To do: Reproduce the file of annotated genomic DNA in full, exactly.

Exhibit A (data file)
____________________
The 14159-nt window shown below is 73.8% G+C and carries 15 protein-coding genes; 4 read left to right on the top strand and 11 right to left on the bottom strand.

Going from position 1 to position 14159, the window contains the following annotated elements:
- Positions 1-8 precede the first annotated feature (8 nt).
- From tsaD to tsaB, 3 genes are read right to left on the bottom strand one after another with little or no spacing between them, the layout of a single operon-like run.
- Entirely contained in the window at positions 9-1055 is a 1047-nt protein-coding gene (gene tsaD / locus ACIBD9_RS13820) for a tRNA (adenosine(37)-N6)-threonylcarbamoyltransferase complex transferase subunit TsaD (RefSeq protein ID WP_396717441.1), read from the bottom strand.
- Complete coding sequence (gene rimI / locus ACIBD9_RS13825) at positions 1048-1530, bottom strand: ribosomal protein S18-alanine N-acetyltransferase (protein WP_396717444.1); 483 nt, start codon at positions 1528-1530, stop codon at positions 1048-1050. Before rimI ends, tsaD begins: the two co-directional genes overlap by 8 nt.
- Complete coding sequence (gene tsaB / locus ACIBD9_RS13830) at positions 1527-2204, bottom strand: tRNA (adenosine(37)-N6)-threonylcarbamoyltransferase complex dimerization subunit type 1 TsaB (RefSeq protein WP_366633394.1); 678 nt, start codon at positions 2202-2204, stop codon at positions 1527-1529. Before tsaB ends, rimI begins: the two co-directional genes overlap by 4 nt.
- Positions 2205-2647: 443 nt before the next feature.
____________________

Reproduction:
The 14159-nt window shown below is 73.8% G+C and carries 15 protein-coding genes; 4 read left to right on the top strand and 11 right to left on the bottom strand.

Going from position 1 to position 14159, the window contains the following annotated elements:
- Positions 1-8 precede the first annotated feature (8 nt).
- From tsaD to tsaB, 3 genes are read right to left on the bottom strand one after another with little or no spacing between them, the layout of a single operon-like run.
- Entirely contained in the window at positions 9-1055 is a 1047-nt protein-coding gene (gene tsaD / locus ACIBD9_RS13820) for a tRNA (adenosine(37)-N6)-threonylcarbamoyltransferase complex transferase subunit TsaD (RefSeq protein ID WP_396717441.1), read from the bottom strand.
- Complete coding sequence (gene rimI / locus ACIBD9_RS13825) at positions 1048-1530, bottom strand: ribosomal protein S18-alanine N-acetyltransferase (protein WP_396717444.1); 483 nt, start codon at positions 1528-1530, stop codon at positions 1048-1050. Before rimI ends, tsaD begins: the two co-directional genes overlap by 8 nt.
- Complete coding sequence (gene tsaB / locus ACIBD9_RS13830) at positions 1527-2204, bottom strand: tRNA (adenosine(37)-N6)-threonylcarbamoyltransferase complex dimerization subunit type 1 TsaB (RefSeq protein WP_366633394.1); 678 nt, start codon at positions 2202-2204, stop codon at positions 1527-1529. Before tsaB ends, rimI begins: the two co-directional genes overlap by 4 nt.
- Positions 2205-2647: 443 nt before the next feature.